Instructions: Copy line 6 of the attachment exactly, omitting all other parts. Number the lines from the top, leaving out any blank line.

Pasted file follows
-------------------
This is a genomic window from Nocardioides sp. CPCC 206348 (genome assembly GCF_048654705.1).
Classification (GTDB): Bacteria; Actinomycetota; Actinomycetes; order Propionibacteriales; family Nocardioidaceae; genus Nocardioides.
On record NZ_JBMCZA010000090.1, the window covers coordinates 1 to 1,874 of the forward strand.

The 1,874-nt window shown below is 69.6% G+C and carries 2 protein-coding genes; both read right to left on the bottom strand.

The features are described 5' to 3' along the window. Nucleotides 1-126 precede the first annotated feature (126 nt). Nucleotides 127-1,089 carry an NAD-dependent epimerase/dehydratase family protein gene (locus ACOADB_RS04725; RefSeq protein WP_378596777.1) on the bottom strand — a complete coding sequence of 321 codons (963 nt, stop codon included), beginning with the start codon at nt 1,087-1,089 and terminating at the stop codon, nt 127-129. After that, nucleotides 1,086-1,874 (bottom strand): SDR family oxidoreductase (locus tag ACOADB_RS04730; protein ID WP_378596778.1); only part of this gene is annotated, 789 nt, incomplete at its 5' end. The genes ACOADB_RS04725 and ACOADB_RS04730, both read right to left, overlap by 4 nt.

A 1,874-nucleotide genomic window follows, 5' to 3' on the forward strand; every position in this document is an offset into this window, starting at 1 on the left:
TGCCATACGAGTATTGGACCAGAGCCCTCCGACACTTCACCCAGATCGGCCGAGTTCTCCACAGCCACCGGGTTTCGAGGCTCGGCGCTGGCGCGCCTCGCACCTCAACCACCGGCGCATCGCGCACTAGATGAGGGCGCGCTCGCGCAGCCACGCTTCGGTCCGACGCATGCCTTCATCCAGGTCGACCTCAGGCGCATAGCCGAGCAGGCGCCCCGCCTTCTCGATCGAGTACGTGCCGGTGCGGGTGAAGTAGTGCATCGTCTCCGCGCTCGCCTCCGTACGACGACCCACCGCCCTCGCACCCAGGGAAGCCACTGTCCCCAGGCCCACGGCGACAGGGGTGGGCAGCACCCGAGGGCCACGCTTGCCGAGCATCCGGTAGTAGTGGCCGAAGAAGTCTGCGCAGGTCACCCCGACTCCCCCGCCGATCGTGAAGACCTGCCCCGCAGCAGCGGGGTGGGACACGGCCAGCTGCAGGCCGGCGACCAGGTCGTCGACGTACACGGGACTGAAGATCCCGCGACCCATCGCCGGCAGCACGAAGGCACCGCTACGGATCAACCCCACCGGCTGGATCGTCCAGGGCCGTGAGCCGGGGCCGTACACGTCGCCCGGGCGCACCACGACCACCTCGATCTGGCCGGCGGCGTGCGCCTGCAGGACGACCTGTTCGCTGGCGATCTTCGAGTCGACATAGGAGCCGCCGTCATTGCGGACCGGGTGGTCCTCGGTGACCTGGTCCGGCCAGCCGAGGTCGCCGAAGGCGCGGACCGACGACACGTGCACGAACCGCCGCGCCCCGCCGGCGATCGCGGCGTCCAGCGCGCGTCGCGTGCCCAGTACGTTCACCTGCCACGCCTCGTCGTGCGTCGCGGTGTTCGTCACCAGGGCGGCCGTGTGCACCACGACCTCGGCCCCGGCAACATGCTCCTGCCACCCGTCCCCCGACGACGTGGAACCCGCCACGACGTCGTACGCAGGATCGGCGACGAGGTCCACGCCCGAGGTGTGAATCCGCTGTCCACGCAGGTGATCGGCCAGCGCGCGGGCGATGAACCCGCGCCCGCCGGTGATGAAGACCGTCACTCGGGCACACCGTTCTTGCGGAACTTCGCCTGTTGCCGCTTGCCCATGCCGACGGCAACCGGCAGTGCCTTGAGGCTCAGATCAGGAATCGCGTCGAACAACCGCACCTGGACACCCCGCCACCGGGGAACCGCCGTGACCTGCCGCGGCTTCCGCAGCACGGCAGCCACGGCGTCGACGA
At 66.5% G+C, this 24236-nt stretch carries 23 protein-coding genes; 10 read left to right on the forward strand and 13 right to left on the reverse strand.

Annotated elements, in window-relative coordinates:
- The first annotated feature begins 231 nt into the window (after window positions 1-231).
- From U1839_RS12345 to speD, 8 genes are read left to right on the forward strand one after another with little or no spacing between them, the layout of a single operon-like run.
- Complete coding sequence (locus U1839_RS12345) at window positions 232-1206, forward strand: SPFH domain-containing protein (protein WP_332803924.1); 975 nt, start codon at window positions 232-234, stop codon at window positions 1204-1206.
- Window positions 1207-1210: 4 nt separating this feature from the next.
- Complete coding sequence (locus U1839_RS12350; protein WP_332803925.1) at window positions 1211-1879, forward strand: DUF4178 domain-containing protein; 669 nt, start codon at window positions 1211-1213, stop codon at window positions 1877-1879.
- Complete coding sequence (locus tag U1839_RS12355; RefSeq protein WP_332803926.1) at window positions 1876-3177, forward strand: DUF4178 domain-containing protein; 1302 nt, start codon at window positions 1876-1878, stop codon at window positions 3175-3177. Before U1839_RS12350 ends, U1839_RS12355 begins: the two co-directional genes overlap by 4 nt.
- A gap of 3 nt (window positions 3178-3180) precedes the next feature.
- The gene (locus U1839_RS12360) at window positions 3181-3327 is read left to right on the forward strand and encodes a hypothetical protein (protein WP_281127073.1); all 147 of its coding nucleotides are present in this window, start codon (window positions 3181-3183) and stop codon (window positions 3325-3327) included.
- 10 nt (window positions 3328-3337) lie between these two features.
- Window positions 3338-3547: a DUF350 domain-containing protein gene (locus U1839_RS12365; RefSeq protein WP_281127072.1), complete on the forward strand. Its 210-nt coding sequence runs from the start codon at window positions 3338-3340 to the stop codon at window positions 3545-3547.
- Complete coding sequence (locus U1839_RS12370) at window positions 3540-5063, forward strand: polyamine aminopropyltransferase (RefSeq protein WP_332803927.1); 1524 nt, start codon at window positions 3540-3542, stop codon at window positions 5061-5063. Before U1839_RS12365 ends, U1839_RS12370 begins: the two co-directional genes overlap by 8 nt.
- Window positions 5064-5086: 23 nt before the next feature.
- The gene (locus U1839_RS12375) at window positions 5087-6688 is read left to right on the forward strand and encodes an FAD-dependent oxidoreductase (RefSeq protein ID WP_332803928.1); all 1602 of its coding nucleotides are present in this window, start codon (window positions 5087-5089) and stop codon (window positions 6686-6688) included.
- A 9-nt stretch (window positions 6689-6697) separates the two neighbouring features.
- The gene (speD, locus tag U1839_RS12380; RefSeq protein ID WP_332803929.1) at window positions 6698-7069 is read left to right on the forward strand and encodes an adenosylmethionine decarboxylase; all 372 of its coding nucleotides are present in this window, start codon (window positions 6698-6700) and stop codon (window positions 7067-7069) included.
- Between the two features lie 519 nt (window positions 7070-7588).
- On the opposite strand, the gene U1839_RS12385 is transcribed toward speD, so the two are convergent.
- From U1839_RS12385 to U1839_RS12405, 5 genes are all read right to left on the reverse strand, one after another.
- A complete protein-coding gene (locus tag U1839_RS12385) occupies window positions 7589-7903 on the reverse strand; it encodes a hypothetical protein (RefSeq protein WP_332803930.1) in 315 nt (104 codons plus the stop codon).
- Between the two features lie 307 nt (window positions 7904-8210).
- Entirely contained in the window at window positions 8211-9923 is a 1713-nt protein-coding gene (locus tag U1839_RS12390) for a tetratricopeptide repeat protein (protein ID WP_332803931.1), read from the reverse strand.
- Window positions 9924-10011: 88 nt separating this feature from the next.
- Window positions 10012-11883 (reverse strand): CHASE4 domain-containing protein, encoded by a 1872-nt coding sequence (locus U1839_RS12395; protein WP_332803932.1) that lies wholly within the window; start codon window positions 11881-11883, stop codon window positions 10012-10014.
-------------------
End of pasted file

A 1,874-nucleotide genomic window follows, 5' to 3' on the forward strand; every position in this document is an offset into this window, starting at 1 on the left: